Cover image for Chiefs know their boundaries : essays on property, power, and the past in Asante, 1896-1996
Chiefs know their boundaries : essays on property, power, and the past in Asante, 1896-1996
Berry, Sara.
Personal Author:
Publication Information:
Portsmouth, NH : Heinemann ; Oxford : J. Currey ; Cape Town : D. Philip, [2001]

Physical Description:
xxxix, 226 pages : maps ; 25 cm.



Format :


Call Number
Material Type
Home Location
Item Holds
DT507 .B47 2001 Adult Non-Fiction Black History Non-Circ

On Order



Using a series of local episodes and case histories, the essays in this volume explore changes and continuities in the ways people have made and exercised claims on land in Asante, Ghana, during the colonial and postcolonial periods. Convinced that customary rules and rulers provided a stable foundation for colonial rule, British officials decided early on that ownership of the land was vested in Asante chiefs. As land values rose, due to urban expansion and the growth of commercial agriculture, mining, and timber, struggles intensified not only over land and land-based income, but also over the meaning of "custom" and its relevance to the colonial order. As claims on land multiplied, so too did debates over the scope of chiefly authority and jurisdiction, and the meaning of historical precedents for contemporary claims to land and office. Although postcolonial Ghanaian governments have legislated sweeping reductions in the scope of chiefly authority and customary law, most land in Asante remains subject to multiple, overlapping claims and continued debate.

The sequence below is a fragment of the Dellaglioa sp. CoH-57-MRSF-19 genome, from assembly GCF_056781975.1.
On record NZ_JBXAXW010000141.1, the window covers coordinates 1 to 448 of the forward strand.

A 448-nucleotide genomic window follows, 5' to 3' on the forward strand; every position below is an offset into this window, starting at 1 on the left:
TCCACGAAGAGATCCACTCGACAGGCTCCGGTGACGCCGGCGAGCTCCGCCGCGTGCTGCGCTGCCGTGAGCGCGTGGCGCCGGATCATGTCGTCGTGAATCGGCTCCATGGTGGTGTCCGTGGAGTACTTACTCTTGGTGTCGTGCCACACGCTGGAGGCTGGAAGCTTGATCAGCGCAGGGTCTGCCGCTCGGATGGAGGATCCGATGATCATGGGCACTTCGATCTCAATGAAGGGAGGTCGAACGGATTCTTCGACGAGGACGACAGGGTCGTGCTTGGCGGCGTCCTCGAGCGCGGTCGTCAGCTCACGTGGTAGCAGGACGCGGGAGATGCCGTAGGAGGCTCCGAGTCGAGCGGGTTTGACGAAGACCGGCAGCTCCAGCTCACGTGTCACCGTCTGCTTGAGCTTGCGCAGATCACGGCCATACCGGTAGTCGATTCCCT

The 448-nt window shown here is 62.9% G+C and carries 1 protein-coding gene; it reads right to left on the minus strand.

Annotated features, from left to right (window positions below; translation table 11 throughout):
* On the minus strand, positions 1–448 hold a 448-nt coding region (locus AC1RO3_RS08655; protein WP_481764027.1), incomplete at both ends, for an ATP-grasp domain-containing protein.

Author Notes

Sara S. Berry is Professor of History and Anthropology at Johns Hopkins University.

Table of Contents

Illustrationsp. ix
Acknowledgmentsp. xi
Abbreviationsp. xv
Introductionp. xvii
1 Elusive Boundaries: Rent-Seeking, Land, and Citizenship in Early Colonial Asantep. 1
2 Unsettled Accounts: Stool Debts, Chieftaincy Disputes, and the Question of Asante Constitutionalismp. 35
3 Who Owns Kumase?p. 63
4 On the Suburban Frontier: Stories of Dispossession, Development, and Indirect Democracyp. 103
5 Migrants, Tomatoes, and History: Negotiating Family, Land, and Citizenship in Kumawup. 139
6 Battles for the Afram Plainsp. 163
Conclusionp. 195
Appendix Interviewsp. 203
Bibliographyp. 209
Indexp. 221